Friday, February 15, 2008

Emotional Pain

On Thursday’s NPR’s Fresh Air, Terry Gross talked with Martha Weinman Lear, author of Where Did I Leave My Glasses? The What, When and Why of Normal Memory Loss. [An excerpt from her book is found here.] Lear talked about some of the latest findings regarding memory and aging. I was particularly interested in Lear’s comment that memory of physical pain is not retained while emotional pain can remain as fresh as when it first happened.

Lear talked about the death of her husband and how the pain of his loss was still with her—that she could easily recall the emotions she felt. In contrast she states that it is probably important that we not remember physical pain—remembering a broken arm she points out could be debilitating.

Lear’s comments make a lot of sense. I have little memory of the actual physical pain involved with my triple bypass operation. I can intellectually recall the experience, but I can’t reproduce what I felt. On the other hand, I can intensely recall the emotional pain I felt with my call from my uncle telling me that my father had committed suicide.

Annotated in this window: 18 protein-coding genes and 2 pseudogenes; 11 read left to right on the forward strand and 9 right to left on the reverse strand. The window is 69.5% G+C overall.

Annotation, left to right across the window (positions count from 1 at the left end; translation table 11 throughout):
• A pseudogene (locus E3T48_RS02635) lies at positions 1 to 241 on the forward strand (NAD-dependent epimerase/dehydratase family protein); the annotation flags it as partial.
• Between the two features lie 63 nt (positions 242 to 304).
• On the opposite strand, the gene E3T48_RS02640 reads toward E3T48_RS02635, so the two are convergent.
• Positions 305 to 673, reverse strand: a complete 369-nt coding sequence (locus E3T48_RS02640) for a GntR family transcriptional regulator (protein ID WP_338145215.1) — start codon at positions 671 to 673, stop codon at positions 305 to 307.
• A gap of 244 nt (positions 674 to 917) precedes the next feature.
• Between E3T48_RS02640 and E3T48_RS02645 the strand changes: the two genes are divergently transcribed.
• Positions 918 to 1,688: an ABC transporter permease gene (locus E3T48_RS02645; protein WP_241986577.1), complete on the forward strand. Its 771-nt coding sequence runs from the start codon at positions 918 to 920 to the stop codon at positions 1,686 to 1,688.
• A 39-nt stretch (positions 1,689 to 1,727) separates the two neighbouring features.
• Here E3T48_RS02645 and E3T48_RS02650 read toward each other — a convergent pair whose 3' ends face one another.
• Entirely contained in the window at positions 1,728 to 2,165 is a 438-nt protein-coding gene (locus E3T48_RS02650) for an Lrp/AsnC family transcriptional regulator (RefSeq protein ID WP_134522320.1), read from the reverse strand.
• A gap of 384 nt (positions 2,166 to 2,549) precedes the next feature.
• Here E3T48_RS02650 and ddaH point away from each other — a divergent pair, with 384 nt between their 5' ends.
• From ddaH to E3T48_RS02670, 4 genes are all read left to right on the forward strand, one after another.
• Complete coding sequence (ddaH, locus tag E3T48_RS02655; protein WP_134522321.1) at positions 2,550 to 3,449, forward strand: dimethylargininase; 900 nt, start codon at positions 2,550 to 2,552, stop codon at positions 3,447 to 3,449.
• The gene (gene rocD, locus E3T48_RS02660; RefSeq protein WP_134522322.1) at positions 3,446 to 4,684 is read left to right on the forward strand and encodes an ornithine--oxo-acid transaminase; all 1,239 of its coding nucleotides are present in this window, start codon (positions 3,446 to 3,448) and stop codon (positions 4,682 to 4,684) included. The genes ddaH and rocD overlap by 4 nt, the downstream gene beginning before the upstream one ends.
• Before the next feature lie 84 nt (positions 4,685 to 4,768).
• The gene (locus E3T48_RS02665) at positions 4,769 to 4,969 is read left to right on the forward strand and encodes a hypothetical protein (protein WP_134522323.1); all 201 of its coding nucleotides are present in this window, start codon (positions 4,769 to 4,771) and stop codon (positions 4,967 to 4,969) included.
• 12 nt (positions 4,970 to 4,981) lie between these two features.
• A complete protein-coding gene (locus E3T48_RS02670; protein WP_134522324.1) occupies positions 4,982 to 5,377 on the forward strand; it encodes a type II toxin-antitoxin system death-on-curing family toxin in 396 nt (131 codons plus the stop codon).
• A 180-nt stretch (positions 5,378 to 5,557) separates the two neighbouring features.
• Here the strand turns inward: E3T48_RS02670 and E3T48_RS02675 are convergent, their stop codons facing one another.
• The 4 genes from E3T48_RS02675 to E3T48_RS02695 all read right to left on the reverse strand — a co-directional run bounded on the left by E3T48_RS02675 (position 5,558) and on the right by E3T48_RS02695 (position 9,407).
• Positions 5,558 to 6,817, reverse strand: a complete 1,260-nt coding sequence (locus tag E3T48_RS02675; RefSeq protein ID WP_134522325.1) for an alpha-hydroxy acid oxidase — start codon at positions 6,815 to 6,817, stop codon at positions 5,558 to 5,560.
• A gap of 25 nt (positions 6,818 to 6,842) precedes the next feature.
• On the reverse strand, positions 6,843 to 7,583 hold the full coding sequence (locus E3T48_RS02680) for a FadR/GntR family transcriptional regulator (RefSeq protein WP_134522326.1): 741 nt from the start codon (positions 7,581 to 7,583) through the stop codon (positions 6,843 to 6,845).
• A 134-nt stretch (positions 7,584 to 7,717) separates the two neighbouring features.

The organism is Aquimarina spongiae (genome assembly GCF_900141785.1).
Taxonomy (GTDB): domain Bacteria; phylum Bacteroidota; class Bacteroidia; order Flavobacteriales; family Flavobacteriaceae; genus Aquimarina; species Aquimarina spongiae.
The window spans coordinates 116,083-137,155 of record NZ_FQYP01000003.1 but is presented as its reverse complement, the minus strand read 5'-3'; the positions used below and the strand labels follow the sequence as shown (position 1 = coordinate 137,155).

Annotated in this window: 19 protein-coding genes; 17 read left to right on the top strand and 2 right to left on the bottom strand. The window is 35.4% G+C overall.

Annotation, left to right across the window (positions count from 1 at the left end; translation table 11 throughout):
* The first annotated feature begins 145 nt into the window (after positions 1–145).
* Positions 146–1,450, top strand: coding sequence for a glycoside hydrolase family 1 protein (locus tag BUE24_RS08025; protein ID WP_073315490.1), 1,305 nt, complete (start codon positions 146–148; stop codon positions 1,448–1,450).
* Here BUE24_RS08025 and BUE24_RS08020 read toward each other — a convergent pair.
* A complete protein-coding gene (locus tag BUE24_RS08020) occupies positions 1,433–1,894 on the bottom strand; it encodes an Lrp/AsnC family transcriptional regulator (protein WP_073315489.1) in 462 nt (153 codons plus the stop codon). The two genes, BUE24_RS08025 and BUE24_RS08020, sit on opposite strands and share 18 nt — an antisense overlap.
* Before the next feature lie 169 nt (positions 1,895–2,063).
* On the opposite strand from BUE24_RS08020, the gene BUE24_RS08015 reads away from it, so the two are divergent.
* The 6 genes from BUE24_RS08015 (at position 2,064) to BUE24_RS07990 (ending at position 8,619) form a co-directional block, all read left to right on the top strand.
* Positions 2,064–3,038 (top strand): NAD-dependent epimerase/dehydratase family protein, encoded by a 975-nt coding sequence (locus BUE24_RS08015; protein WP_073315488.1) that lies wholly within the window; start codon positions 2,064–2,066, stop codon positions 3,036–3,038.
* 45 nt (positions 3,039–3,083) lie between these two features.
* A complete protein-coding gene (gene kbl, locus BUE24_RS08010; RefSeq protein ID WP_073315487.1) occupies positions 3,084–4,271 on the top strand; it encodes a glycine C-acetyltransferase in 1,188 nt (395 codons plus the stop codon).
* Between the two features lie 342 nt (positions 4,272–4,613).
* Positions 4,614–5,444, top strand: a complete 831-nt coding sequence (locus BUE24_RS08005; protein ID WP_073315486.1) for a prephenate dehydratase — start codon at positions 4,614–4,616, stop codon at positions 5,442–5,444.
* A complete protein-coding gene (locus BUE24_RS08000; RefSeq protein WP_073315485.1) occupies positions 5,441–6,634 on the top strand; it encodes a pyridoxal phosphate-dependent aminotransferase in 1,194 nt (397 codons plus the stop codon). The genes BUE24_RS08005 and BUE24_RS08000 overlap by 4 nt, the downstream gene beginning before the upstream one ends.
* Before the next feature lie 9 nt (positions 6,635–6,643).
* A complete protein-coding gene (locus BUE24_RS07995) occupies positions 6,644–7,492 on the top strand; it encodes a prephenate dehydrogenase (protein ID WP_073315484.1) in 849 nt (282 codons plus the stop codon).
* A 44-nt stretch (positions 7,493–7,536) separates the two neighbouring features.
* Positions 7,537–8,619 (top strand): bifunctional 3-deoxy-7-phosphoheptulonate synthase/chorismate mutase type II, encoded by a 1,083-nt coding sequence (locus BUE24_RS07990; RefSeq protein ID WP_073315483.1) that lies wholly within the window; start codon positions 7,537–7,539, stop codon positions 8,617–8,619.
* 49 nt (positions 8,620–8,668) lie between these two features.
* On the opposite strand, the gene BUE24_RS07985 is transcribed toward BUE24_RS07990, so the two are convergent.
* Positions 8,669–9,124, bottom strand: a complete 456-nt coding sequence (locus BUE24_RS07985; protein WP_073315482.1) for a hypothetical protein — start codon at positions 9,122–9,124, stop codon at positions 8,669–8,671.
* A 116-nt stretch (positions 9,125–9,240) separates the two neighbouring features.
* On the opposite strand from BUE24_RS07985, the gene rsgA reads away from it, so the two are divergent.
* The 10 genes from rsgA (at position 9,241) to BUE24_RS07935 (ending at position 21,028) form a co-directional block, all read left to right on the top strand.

I’ve been wondering how her discussion ties into a theory we studied in drama called the
James-Lange theory. William James and Carl Lange basically suggest that our physiological reactions, such as panting, heart rate, muscular tension, lead us to then experience what we call emotions. According to the two of them, our physical reactions come first; we interpret these motor responses as emotions. One of my acting teachers stressed how the theory played out in terms of theatre. According to him, if an actor knows that his response interpreted as anger involves more concentrated and faster breathing, faster heart rate, clinched fists, wrinkling of the forehead, then by reproducing those responses, the actor will find he is angry.

So is our memory of emotional pain tied into physiological reactions to a situation?

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